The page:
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07.04.2003presented by Hasan SÖZER1 Scalable P2P Search Daniel A. Menascé George Mason University.

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Presentation on theme: "07.04.2003presented by Hasan SÖZER1 Scalable P2P Search Daniel A. Menascé George Mason University."— Presentation transcript:

1 07.04.2003presented by Hasan SÖZER1 Scalable P2P Search Daniel A. Menascé George Mason University

2 07.04.2003presented by Hasan SÖZER2 Outline Motivation behind P2P systems Considerations Resource-Location Problem Probabilistic Search Protocol Protocol Performance Conclusion Other P2P Efforts

3 07.04.2003presented by Hasan SÖZER3 Motivation (1) Client-server model – Underusage of Internet’s bandwidth – Increasing load on dedicated servers – Vulnerable attacks to servers – Single point of failure

4 07.04.2003presented by Hasan SÖZER4 Motivation (2) P2P systems: rely on individual computer’s computing power & storage capacity – Better utilize bandwith – Distribute load in a self organizing manner – Robust to random attacks Especially, if the P2P system exhibits the “small world” property ( Most peers have few links to other peers ) – Enhance reliability leading to fault tolerance Does not rely on dedicated servers

5 07.04.2003presented by Hasan SÖZER5 Motivation (3) Some application areas of P2P systems – Distributed directory systems – E-commerce models – Web service discovery

6 07.04.2003presented by Hasan SÖZER6 Considerations P2P nodes, – act as both clients & servers – form an application network and route messages i.e. for locating a service Design of communication (messaging) protocols have crutial importance by means of efficiency Naive approaches usually fail – i.e. Gnutella’s flood routing adds traffic overhead

7 07.04.2003presented by Hasan SÖZER7 Resource Location Problem Deterministic approach: given a resource name, find the node or nodes that manage the resource – May not be feasible in a very large network Probabilistic approach: given a resource name, find with a given probability the node or nodes that manage the resource

8 07.04.2003presented by Hasan SÖZER8 Probabilistic Search Protocol (1) Trades performance and scalability for the probability P f, that a resource will be located Goal: Achieve a probability P f close to 1 with much lower cost compared to the deterministic case

9 07.04.2003presented by Hasan SÖZER9 Probabilistic Search Protocol (2) Cost Measurement – Number of messages exchanged – Bandwidth used – Number of peers contacted Abbrevations & Terms – LD: Local Directory – DC: Directory Cache – N(s): Neighborhood of peer s Nodes that are one hop away or in the same LAN

10 07.04.2003presented by Hasan SÖZER10 LD can be managed without intervention of P2P system Each source has a unique location-independent global identifier (GUID) – Can be computed with a hash function (i.e. SHA-1) or can be assigned according to the resource managed (ISBN in case of a book) DC points to the presumed location of resources managed by other peers (also contains GUID – physical address (network address) mapping) Probabilistic Search Protocol (3)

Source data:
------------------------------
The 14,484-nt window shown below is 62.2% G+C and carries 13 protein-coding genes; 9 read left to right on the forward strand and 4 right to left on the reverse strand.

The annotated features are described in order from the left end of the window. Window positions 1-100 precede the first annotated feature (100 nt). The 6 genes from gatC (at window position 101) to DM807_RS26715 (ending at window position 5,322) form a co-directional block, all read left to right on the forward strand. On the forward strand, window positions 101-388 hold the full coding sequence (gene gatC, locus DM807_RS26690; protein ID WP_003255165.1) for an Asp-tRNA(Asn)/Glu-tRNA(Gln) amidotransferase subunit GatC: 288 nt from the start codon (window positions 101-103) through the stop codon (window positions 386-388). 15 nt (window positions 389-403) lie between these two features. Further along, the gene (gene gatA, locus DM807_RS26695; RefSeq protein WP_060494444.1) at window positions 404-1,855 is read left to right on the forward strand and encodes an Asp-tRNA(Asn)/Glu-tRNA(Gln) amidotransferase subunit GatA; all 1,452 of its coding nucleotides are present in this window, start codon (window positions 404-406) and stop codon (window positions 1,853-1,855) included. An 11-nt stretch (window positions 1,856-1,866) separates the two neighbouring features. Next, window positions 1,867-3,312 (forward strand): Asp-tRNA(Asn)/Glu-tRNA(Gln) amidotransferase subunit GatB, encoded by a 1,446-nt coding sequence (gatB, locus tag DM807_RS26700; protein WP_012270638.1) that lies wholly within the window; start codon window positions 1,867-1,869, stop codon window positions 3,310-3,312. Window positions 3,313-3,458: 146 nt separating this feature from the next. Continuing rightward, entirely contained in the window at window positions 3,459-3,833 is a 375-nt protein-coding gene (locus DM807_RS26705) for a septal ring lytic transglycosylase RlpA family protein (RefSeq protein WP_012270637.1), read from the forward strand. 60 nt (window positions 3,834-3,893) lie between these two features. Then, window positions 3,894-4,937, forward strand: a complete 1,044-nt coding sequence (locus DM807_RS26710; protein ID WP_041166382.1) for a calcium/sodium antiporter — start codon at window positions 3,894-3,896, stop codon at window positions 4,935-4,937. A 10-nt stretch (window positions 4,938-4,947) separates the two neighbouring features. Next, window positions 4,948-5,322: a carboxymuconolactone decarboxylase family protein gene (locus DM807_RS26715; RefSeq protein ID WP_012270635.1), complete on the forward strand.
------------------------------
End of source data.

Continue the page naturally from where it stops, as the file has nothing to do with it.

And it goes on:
11 07.04.2003presented by Hasan SÖZER11 Probabilistic Search Protocol (4) A peer-to-peer computing system:

12 07.04.2003presented by Hasan SÖZER12 Probabilistic Search Protocol (5) The algorithm:

13 07.04.2003presented by Hasan SÖZER13 Probabilistic Search Protocol (6) An example scenario (SearchRequest message’s propagation):

14 07.04.2003presented by Hasan SÖZER14 Probabilistic Search Protocol (7) An example scenario (ResourceFound message’s propagation):

15 07.04.2003presented by Hasan SÖZER15 Probabilistic Search Protocol (8) Two basic operations: – SearchRequest(src, res, RevPath, TTL) – ResourceFound(src, res, RevPath, v) res being searched by source src was found at peer v Broadcast probability, p – Can be adjusted according to the path traversed

16 07.04.2003presented by Hasan SÖZER16 Protocol Performance (1) Model: 120 peers, average node degree = 5

17 07.04.2003presented by Hasan SÖZER17 Protocol Performance (2) When p becomes 0.6, P f reaches the value of 0.9 while only %10.5 of the peers are involved in the search A relatively small p can generate reasonable P f for finding a resource at a very low cost – Small fraction of the peer nodes are involved in the search

18 07.04.2003presented by Hasan SÖZER18 Protocol Performance (3) Implementation on a randomly generated topology – Each computer on a LAN simulates multiple peer nodes – For N peers generate a regular graph each node having k neighbours – Rewire the graph If graph becomes disconnected, restart the process

19 07.04.2003presented by Hasan SÖZER19 Protocol Performance (4) Model: N=30, k=4, P(rewiring)=0.1, size(DC)=%1*#ofRes, LRU

20 07.04.2003presented by Hasan SÖZER20 Protocol Performance (5) Maximum value of the curve occurs when p = 0.5 At this value, a resource will be found with probability 0.84 within 3.4 hops from the source on average

21 07.04.2003presented by Hasan SÖZER21 Conclusion Issues that have not been addressed: – Cache replacement policies – Cache invalidation options – Provision to avoid broadcasting a message more than once Optimization – Directly sending the result to the search source before traversing the path backwards would increase the responce time

22 07.04.2003presented by Hasan SÖZER22 Other P2P Efforts Gnutella (Used mainly for file sharing) Uses flood routing to broadcast queries Gridella (A Gnutella-compatible system) Reduces bandwidth by superimposing a binary tree on top of the P2P network Freenet (Creates a virtual file system) Pools unused disk space accross many computers JXTA (A suite of protocols) Uses specialized peers that can register with each other A middle ground between centralized and decentralized approaches

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